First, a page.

Corona: Using magnetic tweezers to track down new antiviral drugs against Covid-19

How can SARS-CoV-2 be stopped? David Dulin and his team at the Max-Planck-Zentrum für Physik und Medizin in Erlangen have investigated how the virus multiplies its genome and how to impair this process at the molecular level using different active substances.

An artistic interpretation of magnetic tweezers. Illustration: MPZPM / Susanne Viezens

Illustration: MPZPM / Susanne Viezens

Pathogens like SARS-CoV-2 use the human cell as a factory by taking control over it and repurposing its resources to fabricate new viruses. During this process, the virus must synthesize many copies of its genome by assembling the letters of the genetic alphabet A, C, G and U - the natural nucleotides - in a specific order to form a long strand of RNA, the viral blueprint.

Because this synthesis is key to the reproduction of the virus, researchers are developing drugs to impair this process. These small molecules resemble the natural nucleotides, and are therefore called nucleotide analogues. Upon incorporation, such an agent induces either a transient or a full arrest of the RNA polymerase, the nanoscopic machine in charge of the viral genome synthesis. A well-known member of this family of drugs is remdesivir, which has been approved by the regulatory authorities of several countries for the treatment of Covid-19.

In order to rationally design nucleotide analogues, their mode of selection and incorporation in the growing RNA must be understood. To this end, a team of biophysicists led by David Dulin from VU Amsterdam, the Max-Planck-Zentrum für Physik und Medizin and the Interdisciplinary Center for Clinical Research of the Friedrich-Alexander-Universität Erlangen-Nürnberg developed a new method – based upon high-throughput magnetic tweezers – to follow single SARS-CoV-2 RNA polymerase with great precision to reveal its nucleotide addition cycle. They show that this RNA polymerase utilizes three different pathways to incorporate natural nucleotides and modulates the polymerase fidelity and viral evolution. “We now understand how the coronavirus polymerase selects and incorporates nucleotides to multiply the SARS-CoV-2 genome”, says David Dulin. They recently published these results in Cell Reports.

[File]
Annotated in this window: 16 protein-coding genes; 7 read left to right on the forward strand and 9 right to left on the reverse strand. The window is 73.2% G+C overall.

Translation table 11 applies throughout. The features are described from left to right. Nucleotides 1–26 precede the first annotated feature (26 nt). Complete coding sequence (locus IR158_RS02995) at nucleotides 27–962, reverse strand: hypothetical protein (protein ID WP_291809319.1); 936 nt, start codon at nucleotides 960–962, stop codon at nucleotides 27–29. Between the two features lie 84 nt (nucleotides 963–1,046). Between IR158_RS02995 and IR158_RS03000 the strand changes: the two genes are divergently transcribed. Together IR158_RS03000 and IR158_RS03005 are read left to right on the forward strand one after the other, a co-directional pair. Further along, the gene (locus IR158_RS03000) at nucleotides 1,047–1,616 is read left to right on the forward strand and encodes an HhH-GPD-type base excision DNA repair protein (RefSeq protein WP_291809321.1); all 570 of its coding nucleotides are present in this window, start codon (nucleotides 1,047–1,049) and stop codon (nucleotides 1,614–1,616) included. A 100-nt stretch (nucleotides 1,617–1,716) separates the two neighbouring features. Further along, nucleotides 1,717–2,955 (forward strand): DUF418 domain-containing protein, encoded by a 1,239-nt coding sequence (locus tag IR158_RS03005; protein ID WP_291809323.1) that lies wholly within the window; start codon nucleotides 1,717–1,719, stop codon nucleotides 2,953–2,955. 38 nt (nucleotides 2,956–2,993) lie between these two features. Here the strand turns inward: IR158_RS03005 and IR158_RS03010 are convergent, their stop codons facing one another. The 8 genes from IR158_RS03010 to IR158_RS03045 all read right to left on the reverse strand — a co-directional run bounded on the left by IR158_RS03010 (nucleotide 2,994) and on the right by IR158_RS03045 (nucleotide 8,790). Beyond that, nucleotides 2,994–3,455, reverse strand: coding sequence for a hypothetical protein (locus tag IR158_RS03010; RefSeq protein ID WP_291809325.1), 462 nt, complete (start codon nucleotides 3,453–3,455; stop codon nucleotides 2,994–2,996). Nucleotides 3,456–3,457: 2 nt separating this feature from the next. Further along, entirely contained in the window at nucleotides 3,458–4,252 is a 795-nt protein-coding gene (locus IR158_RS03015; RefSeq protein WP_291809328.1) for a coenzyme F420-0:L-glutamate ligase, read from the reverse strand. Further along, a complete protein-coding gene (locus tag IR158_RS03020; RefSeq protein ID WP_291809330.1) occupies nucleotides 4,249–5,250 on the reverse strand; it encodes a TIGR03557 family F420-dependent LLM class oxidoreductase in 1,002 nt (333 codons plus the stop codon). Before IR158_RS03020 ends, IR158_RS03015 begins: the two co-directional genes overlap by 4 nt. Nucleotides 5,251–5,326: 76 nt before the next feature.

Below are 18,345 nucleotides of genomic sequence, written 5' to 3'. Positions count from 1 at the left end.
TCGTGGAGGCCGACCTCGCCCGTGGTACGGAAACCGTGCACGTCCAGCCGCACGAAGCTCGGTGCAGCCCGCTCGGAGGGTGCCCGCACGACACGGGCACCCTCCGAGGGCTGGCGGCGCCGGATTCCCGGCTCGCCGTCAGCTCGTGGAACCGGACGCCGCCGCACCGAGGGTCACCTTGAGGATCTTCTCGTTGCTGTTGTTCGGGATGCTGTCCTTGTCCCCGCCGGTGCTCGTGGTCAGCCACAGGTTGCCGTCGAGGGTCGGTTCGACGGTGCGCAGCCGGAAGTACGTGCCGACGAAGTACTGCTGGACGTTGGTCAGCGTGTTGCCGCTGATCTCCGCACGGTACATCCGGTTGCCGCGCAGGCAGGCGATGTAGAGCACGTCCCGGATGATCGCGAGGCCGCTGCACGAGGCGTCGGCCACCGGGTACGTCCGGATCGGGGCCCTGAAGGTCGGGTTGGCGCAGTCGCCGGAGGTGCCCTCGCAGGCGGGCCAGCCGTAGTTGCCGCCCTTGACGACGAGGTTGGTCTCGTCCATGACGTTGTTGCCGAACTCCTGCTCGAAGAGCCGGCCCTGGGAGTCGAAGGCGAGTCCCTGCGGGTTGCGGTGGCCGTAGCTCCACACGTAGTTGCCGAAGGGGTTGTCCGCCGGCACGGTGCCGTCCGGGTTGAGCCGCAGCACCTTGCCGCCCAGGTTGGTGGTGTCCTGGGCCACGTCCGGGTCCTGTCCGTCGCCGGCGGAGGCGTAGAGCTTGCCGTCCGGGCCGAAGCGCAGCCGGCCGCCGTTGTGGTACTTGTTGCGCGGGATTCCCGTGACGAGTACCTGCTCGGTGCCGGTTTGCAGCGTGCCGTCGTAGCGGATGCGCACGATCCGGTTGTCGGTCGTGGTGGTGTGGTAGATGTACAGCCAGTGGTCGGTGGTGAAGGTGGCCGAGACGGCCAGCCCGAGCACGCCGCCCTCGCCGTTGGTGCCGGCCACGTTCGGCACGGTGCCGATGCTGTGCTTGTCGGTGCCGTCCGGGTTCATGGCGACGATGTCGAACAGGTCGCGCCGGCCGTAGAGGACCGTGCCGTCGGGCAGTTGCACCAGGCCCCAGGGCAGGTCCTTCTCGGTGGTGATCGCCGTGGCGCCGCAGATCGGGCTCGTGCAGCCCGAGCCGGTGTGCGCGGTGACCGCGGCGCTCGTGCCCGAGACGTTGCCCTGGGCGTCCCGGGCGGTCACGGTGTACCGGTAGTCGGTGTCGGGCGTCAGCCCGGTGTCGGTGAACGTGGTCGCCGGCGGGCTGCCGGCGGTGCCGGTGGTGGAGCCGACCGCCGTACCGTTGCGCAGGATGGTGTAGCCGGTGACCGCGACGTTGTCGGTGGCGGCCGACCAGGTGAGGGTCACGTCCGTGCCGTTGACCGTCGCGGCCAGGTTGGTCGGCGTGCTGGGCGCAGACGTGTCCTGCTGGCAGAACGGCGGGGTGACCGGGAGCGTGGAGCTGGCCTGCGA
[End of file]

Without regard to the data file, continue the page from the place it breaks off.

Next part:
Rational drug design


What defines a potent nucleotide analogue is how well it is incorporated by the RNA polymerase in competition against natural nucleotides. Therefore, what is the role of the three different pathways during nucleotide analog selection and incorporation? Their research has revealed that the nature of the chemical modification in the nucleotide analog defines the pathway by which it is incorporated the growing RNA. Because these pathways have different likelihood, this defines the nucleotide analog incorporation efficiency, and therefore the antiviral efficacy. “Developing new molecules binding to the RNA polymerase to increase the proportion of a given pathway is a potential route to improve nucleotide analogue therapeutic efficacy”, says one of the co-authorsm, Martin Depken of the TU Delft.

These results obtained by the group of David Dulin are now published in a second article in the journal eLife. "It will take some time, possibly years, for these observations to yield a therapeutic to treat Covid-19", explains one of the co-authors Craig Cameron, a virologist at UNC Chapel Hill, and continues: “So far, we have only repurposed antiviral drugs against other viruses. We simply have no understanding of what makes a given nucleotide analogue a good substrate for the coronavirus polymerase. We now need to rationally design the next generation of nucleotide analogues”. The work of David Dulin is a step towards this goal.


Original publications:

"The nucleotide addition cycle of the SARS-CoV-2 polymerase", Cell Reports,

"Inhibition of SARS-CoV-2 polymerase by nucleotide analogs from a single-molecule perspective", eLife,



David Dulin




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